This is a classic tale of the seeming fall from grace. As the film opens we see Lexi happily figure skating on the pond by her home. She is truly happy and in need of nothing; at Home and one with God, she is a symbol of innocence and wholeness. As the story unfolds, she becomes enamored by the tiny mad idea of becoming “someone” in the world—a figure skating champion. As she follows this desire, her world soon revolves around competition, comparison, fame, glamour and achievement.
A growing fixation on idols and “pleasures” of the world spiral Lexi into experiencing disillusionment and depression; culminating in a physical accident and loss. Jesus says in "A Course in Miracles" that we cannot tell our advances from our retreats. What the ego interprets as loss and devastation can, in fact, become a crucial turning point that leads us away from the world of idols, false promises and specialness, and opens us to true vision. It can be an invitation to return Home, to a peace and joy not of this world.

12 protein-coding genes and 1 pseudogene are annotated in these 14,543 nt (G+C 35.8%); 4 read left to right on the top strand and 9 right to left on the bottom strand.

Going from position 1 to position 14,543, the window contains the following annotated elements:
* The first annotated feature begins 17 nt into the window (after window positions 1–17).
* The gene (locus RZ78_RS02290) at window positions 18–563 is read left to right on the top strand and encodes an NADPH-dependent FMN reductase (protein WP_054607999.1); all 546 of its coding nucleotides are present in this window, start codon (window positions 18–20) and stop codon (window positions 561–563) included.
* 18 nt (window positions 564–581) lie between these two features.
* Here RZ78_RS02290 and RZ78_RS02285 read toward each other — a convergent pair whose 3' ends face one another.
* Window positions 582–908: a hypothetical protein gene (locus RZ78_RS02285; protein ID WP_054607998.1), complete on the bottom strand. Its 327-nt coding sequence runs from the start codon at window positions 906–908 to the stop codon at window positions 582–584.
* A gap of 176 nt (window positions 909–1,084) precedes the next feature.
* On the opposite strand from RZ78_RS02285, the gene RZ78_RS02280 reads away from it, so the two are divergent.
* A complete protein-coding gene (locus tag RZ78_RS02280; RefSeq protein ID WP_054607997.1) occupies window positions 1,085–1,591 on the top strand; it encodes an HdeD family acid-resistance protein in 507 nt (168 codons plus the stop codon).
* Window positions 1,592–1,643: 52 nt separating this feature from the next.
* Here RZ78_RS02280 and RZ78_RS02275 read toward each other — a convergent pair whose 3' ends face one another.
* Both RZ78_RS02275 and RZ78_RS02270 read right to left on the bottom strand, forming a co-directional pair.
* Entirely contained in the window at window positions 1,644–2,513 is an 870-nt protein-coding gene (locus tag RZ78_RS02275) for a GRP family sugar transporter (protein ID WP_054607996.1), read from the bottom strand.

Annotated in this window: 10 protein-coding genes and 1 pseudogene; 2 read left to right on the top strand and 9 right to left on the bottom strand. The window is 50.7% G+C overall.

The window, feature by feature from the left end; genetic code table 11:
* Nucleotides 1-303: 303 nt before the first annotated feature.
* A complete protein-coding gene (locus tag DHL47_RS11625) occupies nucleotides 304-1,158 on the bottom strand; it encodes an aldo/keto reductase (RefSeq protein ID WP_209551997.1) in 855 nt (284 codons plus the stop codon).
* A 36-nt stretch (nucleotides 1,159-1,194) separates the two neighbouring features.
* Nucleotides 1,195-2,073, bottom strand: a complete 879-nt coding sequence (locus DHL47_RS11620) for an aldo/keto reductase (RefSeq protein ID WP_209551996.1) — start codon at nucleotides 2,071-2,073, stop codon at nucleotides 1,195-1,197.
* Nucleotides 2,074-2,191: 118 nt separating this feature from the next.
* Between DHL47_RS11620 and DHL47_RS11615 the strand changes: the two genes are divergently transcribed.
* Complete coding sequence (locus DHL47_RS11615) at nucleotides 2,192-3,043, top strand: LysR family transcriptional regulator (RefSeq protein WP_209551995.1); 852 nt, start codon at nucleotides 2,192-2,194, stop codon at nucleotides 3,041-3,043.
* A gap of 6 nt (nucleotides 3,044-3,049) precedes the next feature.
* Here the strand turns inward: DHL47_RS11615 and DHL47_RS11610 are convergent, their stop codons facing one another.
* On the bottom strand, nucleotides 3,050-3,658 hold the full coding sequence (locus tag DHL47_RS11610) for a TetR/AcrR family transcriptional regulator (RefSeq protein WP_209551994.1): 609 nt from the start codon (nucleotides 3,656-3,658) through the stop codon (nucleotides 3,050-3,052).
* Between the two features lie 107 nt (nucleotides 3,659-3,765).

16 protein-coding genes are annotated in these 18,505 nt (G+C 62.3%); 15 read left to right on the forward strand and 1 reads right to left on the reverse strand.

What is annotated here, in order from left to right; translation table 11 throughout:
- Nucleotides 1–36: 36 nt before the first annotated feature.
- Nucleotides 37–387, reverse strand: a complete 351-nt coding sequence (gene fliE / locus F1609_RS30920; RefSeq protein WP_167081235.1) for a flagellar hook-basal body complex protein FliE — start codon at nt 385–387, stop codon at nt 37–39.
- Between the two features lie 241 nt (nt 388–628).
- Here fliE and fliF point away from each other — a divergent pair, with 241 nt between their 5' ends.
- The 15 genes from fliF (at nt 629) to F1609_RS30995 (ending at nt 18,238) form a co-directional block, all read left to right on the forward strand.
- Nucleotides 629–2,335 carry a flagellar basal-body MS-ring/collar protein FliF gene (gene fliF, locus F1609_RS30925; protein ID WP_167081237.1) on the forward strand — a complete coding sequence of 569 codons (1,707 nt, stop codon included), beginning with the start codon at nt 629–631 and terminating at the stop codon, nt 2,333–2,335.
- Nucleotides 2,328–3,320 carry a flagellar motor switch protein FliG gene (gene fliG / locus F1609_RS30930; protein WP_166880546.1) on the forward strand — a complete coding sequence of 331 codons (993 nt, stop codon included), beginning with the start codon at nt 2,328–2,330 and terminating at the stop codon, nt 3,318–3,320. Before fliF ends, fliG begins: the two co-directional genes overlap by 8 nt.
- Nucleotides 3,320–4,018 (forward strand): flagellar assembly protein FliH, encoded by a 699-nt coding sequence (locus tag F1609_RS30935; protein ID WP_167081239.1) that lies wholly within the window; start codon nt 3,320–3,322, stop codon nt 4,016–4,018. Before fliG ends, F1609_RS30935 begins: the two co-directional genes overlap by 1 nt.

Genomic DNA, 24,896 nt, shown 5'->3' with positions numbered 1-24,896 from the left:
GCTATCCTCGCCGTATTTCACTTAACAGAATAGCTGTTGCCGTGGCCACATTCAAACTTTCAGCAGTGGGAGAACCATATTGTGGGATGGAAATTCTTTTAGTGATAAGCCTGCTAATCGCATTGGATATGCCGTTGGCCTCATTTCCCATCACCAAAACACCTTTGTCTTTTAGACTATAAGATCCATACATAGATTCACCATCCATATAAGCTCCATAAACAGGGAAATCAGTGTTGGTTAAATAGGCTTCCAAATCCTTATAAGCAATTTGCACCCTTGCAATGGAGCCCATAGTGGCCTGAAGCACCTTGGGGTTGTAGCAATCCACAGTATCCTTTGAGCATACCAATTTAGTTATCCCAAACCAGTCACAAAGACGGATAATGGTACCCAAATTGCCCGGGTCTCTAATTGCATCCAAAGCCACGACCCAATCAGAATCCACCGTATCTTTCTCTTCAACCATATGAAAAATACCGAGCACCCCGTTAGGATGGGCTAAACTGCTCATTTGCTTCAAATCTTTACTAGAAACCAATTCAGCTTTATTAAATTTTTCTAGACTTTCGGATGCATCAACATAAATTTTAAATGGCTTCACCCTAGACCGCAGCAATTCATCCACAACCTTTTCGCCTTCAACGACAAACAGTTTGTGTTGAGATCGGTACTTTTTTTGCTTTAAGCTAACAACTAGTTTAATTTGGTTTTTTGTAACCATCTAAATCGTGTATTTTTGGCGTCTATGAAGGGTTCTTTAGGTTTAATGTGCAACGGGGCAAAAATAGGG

The body’s eyes are merely projectors and serve to obscure the Kingdom of Heaven from our awareness. When Lexi loses her eyesight, it is a metaphor for her willingness to begin looking within, to open to the Vision of Christ—the source of her true strength. With this willingness, the Spirit can now use her abilities and relationships fully, as she commits to her purpose of awakening to her true glory in God. The toys and trinkets of the world that once shone so brightly for Lexi, fall away naturally as she fulfills her only function with the Spirit, which is to be truly happy.
Movies are an excellent way to watch your mind, to pay attention to your emotions, and to help you discover your unconscious beliefs.
Go here for more info about Movie Watching as A Spiritual Practice. You will find tips, tools and links to movies to go deeper in your journey.